When you sense that there is a disturbance between you and someone you work with, address the topic gently and directly. You can ask “Elliott, should we talk about the report? I think we got our wires crossed. Maybe we can take a minute and untangle what went wrong.” Keep the conversation blame-free. Is it important for you or Elliott to be declared the winner of the argument? No. Is it important for you and Elliott to reinforce your trust in one another? Yes!
If you’re going to miss a commitment you made to one of your colleagues, say so, and apologize even if whatever held you up is not your fault.
When you are upset or frustrated at work, take a deep breath before you speak — and especially before you fire off an angry email message.
Remember that everybody has a heavy burden to carry. When people are nasty, it means they hurt inside. It has nothing to do with you.
When people pick fights with you at work or try to destroy confidence, it’s because you intimidate them or they see you as a threat. Don’t stoop to engaging in workplace warfare. It’s not important. You don’t have time for grudges or vendettas. You are on your path!
Make a conscious effort to bring a little more of yourself to work every day. It is a practice, like yoga. Notice what you say and how you feel at work. Notice the situations and people that make you tired and anxious versus those that lift you up and make you feel stronger. You deserve to spend more time doing the things that fill your fuel tank than things that deplete it. Listen to your body!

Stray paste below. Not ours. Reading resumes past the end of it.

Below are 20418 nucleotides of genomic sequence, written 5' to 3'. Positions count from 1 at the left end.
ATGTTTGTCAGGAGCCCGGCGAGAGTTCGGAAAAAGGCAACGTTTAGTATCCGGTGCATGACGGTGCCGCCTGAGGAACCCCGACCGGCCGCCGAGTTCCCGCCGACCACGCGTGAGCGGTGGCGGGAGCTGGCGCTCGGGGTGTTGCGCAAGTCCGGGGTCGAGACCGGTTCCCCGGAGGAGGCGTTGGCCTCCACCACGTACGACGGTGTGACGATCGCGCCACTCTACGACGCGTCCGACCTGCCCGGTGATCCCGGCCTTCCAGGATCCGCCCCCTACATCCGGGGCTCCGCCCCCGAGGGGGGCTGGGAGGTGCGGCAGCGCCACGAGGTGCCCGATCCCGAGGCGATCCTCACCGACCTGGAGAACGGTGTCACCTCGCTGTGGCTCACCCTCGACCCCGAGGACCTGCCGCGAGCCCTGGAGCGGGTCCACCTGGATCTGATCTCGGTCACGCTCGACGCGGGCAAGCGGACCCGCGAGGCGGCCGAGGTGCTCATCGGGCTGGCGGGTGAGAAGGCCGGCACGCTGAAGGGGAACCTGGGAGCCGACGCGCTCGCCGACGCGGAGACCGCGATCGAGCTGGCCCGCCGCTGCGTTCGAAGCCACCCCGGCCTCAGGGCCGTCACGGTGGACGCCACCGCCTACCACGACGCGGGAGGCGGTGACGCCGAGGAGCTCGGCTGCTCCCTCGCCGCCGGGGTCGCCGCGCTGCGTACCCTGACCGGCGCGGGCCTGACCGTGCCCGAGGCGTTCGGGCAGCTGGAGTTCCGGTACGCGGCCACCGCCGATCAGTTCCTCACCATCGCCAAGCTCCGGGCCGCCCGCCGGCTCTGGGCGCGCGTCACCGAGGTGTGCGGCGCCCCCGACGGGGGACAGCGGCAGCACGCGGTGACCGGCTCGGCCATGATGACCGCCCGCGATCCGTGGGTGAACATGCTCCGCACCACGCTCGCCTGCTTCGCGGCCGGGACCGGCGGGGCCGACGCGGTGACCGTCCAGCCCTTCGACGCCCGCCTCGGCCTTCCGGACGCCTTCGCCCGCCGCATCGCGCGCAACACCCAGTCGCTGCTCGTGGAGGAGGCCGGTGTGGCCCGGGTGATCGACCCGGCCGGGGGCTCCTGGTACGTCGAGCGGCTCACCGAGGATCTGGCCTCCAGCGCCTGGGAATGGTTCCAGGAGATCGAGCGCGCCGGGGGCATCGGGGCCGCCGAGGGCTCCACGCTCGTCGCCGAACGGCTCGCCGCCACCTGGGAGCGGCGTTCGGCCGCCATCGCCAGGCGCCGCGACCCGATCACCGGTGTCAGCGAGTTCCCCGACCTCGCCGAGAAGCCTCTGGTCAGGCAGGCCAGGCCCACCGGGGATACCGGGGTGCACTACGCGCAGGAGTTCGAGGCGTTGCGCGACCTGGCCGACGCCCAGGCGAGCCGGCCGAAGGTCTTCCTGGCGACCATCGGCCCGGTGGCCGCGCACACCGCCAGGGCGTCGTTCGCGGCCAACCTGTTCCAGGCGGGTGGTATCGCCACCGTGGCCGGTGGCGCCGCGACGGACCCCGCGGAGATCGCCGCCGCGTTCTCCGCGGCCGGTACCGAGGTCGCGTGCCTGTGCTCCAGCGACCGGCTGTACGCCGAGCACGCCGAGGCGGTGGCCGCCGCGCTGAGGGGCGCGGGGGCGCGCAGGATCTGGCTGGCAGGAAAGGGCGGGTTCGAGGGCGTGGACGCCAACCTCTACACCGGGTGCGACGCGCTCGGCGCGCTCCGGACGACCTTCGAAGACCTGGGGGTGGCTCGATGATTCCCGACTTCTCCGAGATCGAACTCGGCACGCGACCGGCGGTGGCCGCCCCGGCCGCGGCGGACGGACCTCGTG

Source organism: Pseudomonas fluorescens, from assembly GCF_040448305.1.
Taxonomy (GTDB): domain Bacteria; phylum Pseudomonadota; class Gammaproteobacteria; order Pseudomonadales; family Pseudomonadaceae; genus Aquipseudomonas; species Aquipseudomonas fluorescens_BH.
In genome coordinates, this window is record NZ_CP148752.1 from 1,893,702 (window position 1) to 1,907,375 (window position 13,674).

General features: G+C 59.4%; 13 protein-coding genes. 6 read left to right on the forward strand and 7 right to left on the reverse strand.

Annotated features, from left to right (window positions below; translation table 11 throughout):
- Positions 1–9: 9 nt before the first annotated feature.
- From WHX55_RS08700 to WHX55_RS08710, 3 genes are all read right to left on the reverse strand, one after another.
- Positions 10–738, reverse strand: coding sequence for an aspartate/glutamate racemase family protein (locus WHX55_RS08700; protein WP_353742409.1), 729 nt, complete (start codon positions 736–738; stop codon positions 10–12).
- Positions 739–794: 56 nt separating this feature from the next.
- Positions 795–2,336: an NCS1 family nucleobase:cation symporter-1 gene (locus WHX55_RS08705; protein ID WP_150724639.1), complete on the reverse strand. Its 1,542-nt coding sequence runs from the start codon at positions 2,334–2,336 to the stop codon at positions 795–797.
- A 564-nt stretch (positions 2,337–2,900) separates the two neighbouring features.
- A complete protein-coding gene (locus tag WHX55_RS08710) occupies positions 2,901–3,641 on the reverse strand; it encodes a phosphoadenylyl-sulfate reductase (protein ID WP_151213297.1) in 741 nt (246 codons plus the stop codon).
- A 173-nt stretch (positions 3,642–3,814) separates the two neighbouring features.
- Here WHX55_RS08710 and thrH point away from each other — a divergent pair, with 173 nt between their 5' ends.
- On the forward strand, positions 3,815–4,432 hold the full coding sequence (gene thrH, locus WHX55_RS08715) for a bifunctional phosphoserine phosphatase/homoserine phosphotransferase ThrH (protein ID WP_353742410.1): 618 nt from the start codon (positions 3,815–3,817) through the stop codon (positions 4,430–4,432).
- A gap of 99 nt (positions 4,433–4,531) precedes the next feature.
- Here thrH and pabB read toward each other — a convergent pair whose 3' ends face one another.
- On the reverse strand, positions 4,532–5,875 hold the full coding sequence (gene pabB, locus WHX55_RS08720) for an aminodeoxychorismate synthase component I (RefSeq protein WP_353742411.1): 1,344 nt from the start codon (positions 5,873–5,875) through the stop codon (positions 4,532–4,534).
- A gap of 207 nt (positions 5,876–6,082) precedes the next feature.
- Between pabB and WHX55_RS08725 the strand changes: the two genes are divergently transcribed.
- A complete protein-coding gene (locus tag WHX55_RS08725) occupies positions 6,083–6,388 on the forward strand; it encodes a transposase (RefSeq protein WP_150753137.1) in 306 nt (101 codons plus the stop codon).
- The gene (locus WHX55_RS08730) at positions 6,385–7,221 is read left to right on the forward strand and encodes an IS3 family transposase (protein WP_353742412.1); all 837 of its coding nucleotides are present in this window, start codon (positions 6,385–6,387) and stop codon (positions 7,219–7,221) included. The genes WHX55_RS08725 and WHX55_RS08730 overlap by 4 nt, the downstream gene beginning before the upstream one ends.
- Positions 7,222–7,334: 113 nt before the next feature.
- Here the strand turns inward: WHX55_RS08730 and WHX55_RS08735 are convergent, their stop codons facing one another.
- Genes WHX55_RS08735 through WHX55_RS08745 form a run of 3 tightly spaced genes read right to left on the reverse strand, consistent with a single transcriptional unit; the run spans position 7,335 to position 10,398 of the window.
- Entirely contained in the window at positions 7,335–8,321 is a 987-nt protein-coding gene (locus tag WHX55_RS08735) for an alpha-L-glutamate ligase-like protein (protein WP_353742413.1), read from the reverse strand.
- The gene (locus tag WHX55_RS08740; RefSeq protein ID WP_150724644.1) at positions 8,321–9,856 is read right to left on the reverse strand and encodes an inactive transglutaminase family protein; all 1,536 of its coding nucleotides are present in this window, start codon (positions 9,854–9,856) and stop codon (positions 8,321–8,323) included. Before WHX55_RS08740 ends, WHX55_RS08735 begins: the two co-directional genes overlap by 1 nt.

Remember that you are on your path and that everything that happens to you at work is learning you will keep forever — if you can get the learning out of situations you encounter.
Acknowledge yourself for your daily triumphs, many or most of which are neither noticed nor commented on. That’s okay. You can write about your daily triumphs in your journal!
When your work is hard or stressful, picture the novel or the screenplay you will write about your life. This frustrating moment can be a scene in your movie. Who will you cast to play the part of you?
Every day at work, ask yourself “How can I grow my flame today?” Maybe you can do it by helping someone learn a new task. Maybe you’ll do it by acknowledging someone who doesn’t get a lot of praise. What can you do to grow your own mojo and humanize the energy at your workplace today?